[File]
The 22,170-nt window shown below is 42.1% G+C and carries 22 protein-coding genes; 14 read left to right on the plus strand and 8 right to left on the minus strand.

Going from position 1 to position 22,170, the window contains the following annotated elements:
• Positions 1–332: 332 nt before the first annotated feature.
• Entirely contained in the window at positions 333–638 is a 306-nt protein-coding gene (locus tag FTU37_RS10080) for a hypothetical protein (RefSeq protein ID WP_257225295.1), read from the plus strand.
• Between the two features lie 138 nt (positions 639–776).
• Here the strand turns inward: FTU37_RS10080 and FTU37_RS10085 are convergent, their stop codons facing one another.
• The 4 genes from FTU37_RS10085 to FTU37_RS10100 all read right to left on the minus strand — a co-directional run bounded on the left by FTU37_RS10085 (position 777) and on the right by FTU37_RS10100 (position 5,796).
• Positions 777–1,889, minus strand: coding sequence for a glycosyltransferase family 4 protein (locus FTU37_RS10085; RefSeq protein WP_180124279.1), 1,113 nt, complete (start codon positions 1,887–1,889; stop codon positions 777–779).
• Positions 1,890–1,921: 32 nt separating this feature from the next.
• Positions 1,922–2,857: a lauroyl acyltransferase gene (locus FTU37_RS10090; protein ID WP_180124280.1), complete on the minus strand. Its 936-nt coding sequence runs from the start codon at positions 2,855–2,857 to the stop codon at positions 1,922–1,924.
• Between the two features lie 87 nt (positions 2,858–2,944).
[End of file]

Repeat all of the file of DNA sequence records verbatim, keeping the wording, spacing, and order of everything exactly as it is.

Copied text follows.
The 22,170-nt window shown below is 42.1% G+C and carries 22 protein-coding genes; 14 read left to right on the plus strand and 8 right to left on the minus strand.

Going from position 1 to position 22,170, the window contains the following annotated elements:
• Positions 1–332: 332 nt before the first annotated feature.
• Entirely contained in the window at positions 333–638 is a 306-nt protein-coding gene (locus tag FTU37_RS10080) for a hypothetical protein (RefSeq protein ID WP_257225295.1), read from the plus strand.
• Between the two features lie 138 nt (positions 639–776).
• Here the strand turns inward: FTU37_RS10080 and FTU37_RS10085 are convergent, their stop codons facing one another.
• The 4 genes from FTU37_RS10085 to FTU37_RS10100 all read right to left on the minus strand — a co-directional run bounded on the left by FTU37_RS10085 (position 777) and on the right by FTU37_RS10100 (position 5,796).
• Positions 777–1,889, minus strand: coding sequence for a glycosyltransferase family 4 protein (locus FTU37_RS10085; RefSeq protein WP_180124279.1), 1,113 nt, complete (start codon positions 1,887–1,889; stop codon positions 777–779).
• Positions 1,890–1,921: 32 nt separating this feature from the next.
• Positions 1,922–2,857: a lauroyl acyltransferase gene (locus FTU37_RS10090; protein ID WP_180124280.1), complete on the minus strand. Its 936-nt coding sequence runs from the start codon at positions 2,855–2,857 to the stop codon at positions 1,922–1,924.
• Between the two features lie 87 nt (positions 2,858–2,944).